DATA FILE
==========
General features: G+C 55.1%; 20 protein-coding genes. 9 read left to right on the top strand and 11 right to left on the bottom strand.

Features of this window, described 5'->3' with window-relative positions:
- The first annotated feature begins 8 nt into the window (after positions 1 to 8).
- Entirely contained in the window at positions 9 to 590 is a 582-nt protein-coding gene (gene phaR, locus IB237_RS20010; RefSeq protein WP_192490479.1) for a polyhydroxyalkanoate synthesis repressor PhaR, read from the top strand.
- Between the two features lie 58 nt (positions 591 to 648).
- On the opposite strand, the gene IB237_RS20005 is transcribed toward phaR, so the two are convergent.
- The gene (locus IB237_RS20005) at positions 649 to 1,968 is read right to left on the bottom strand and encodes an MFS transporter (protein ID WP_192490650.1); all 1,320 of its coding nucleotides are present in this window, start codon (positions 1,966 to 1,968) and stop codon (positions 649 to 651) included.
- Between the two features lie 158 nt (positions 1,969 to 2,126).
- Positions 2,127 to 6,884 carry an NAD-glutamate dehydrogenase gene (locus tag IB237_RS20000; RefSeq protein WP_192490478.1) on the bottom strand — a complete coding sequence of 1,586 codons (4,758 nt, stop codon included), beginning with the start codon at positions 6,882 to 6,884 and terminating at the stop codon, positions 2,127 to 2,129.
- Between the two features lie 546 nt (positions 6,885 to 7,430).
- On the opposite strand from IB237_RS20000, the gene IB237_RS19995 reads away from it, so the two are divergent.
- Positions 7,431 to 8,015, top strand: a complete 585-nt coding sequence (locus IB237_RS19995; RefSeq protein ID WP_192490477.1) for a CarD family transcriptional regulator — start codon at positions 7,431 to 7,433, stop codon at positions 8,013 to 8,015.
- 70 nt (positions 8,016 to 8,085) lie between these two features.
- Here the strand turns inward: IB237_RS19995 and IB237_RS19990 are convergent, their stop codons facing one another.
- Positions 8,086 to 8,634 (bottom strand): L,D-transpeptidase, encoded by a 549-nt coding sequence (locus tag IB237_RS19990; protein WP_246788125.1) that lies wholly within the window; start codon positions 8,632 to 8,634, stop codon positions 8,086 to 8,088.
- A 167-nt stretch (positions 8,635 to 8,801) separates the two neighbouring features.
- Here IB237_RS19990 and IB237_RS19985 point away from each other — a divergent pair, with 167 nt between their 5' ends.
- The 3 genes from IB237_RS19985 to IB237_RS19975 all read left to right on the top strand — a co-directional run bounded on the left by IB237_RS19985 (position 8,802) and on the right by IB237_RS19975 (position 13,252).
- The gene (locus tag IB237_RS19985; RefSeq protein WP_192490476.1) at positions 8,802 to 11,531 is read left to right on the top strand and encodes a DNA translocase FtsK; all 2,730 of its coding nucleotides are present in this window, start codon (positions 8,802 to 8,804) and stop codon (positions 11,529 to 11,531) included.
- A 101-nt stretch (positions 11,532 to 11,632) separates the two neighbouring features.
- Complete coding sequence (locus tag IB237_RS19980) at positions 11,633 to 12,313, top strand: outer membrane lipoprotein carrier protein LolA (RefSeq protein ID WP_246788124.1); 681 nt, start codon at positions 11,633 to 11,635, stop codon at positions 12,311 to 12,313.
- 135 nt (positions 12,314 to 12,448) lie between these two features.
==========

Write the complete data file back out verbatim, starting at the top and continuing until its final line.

General features: G+C 55.1%; 20 protein-coding genes. 9 read left to right on the top strand and 11 right to left on the bottom strand.

Features of this window, described 5'->3' with window-relative positions:
- The first annotated feature begins 8 nt into the window (after positions 1 to 8).
- Entirely contained in the window at positions 9 to 590 is a 582-nt protein-coding gene (gene phaR, locus IB237_RS20010; RefSeq protein WP_192490479.1) for a polyhydroxyalkanoate synthesis repressor PhaR, read from the top strand.
- Between the two features lie 58 nt (positions 591 to 648).
- On the opposite strand, the gene IB237_RS20005 is transcribed toward phaR, so the two are convergent.
- The gene (locus IB237_RS20005) at positions 649 to 1,968 is read right to left on the bottom strand and encodes an MFS transporter (protein ID WP_192490650.1); all 1,320 of its coding nucleotides are present in this window, start codon (positions 1,966 to 1,968) and stop codon (positions 649 to 651) included.
- Between the two features lie 158 nt (positions 1,969 to 2,126).
- Positions 2,127 to 6,884 carry an NAD-glutamate dehydrogenase gene (locus tag IB237_RS20000; RefSeq protein WP_192490478.1) on the bottom strand — a complete coding sequence of 1,586 codons (4,758 nt, stop codon included), beginning with the start codon at positions 6,882 to 6,884 and terminating at the stop codon, positions 2,127 to 2,129.
- Between the two features lie 546 nt (positions 6,885 to 7,430).
- On the opposite strand from IB237_RS20000, the gene IB237_RS19995 reads away from it, so the two are divergent.
- Positions 7,431 to 8,015, top strand: a complete 585-nt coding sequence (locus IB237_RS19995; RefSeq protein ID WP_192490477.1) for a CarD family transcriptional regulator — start codon at positions 7,431 to 7,433, stop codon at positions 8,013 to 8,015.
- 70 nt (positions 8,016 to 8,085) lie between these two features.
- Here the strand turns inward: IB237_RS19995 and IB237_RS19990 are convergent, their stop codons facing one another.
- Positions 8,086 to 8,634 (bottom strand): L,D-transpeptidase, encoded by a 549-nt coding sequence (locus tag IB237_RS19990; protein WP_246788125.1) that lies wholly within the window; start codon positions 8,632 to 8,634, stop codon positions 8,086 to 8,088.
- A 167-nt stretch (positions 8,635 to 8,801) separates the two neighbouring features.
- Here IB237_RS19990 and IB237_RS19985 point away from each other — a divergent pair, with 167 nt between their 5' ends.
- The 3 genes from IB237_RS19985 to IB237_RS19975 all read left to right on the top strand — a co-directional run bounded on the left by IB237_RS19985 (position 8,802) and on the right by IB237_RS19975 (position 13,252).
- The gene (locus tag IB237_RS19985; RefSeq protein WP_192490476.1) at positions 8,802 to 11,531 is read left to right on the top strand and encodes a DNA translocase FtsK; all 2,730 of its coding nucleotides are present in this window, start codon (positions 8,802 to 8,804) and stop codon (positions 11,529 to 11,531) included.
- A 101-nt stretch (positions 11,532 to 11,632) separates the two neighbouring features.
- Complete coding sequence (locus tag IB237_RS19980) at positions 11,633 to 12,313, top strand: outer membrane lipoprotein carrier protein LolA (RefSeq protein ID WP_246788124.1); 681 nt, start codon at positions 11,633 to 11,635, stop codon at positions 12,311 to 12,313.
- 135 nt (positions 12,314 to 12,448) lie between these two features.